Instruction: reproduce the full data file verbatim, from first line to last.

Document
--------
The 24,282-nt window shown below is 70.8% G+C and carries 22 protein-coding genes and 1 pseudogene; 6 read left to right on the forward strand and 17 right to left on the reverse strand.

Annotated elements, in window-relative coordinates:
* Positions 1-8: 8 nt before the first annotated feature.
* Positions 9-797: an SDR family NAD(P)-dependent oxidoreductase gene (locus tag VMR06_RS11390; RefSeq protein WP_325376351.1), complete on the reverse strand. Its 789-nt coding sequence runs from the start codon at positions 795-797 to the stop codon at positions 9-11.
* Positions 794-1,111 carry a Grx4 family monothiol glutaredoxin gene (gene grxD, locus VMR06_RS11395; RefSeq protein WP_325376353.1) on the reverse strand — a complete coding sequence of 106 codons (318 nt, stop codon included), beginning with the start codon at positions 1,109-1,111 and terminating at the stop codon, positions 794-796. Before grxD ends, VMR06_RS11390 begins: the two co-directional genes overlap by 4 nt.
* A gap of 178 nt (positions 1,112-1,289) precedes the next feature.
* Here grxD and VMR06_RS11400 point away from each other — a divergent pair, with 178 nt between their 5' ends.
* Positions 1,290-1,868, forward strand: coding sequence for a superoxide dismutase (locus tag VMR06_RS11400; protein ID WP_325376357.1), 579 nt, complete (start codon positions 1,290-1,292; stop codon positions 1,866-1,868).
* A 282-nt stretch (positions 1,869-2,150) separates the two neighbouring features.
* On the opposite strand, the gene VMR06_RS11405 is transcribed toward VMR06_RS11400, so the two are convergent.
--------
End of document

The 24,282-nt window shown below is 70.8% G+C and carries 22 protein-coding genes and 1 pseudogene; 6 read left to right on the forward strand and 17 right to left on the reverse strand.

Annotated elements, in window-relative coordinates:
* Positions 1-8: 8 nt before the first annotated feature.
* Positions 9-797: an SDR family NAD(P)-dependent oxidoreductase gene (locus tag VMR06_RS11390; RefSeq protein WP_325376351.1), complete on the reverse strand. Its 789-nt coding sequence runs from the start codon at positions 795-797 to the stop codon at positions 9-11.
* Positions 794-1,111 carry a Grx4 family monothiol glutaredoxin gene (gene grxD, locus VMR06_RS11395; RefSeq protein WP_325376353.1) on the reverse strand — a complete coding sequence of 106 codons (318 nt, stop codon included), beginning with the start codon at positions 1,109-1,111 and terminating at the stop codon, positions 794-796. Before grxD ends, VMR06_RS11390 begins: the two co-directional genes overlap by 4 nt.
* A gap of 178 nt (positions 1,112-1,289) precedes the next feature.
* Here grxD and VMR06_RS11400 point away from each other — a divergent pair, with 178 nt between their 5' ends.
* Positions 1,290-1,868, forward strand: coding sequence for a superoxide dismutase (locus tag VMR06_RS11400; protein ID WP_325376357.1), 579 nt, complete (start codon positions 1,290-1,292; stop codon positions 1,866-1,868).
* A 282-nt stretch (positions 1,869-2,150) separates the two neighbouring features.
* On the opposite strand, the gene VMR06_RS11405 is transcribed toward VMR06_RS11400, so the two are convergent.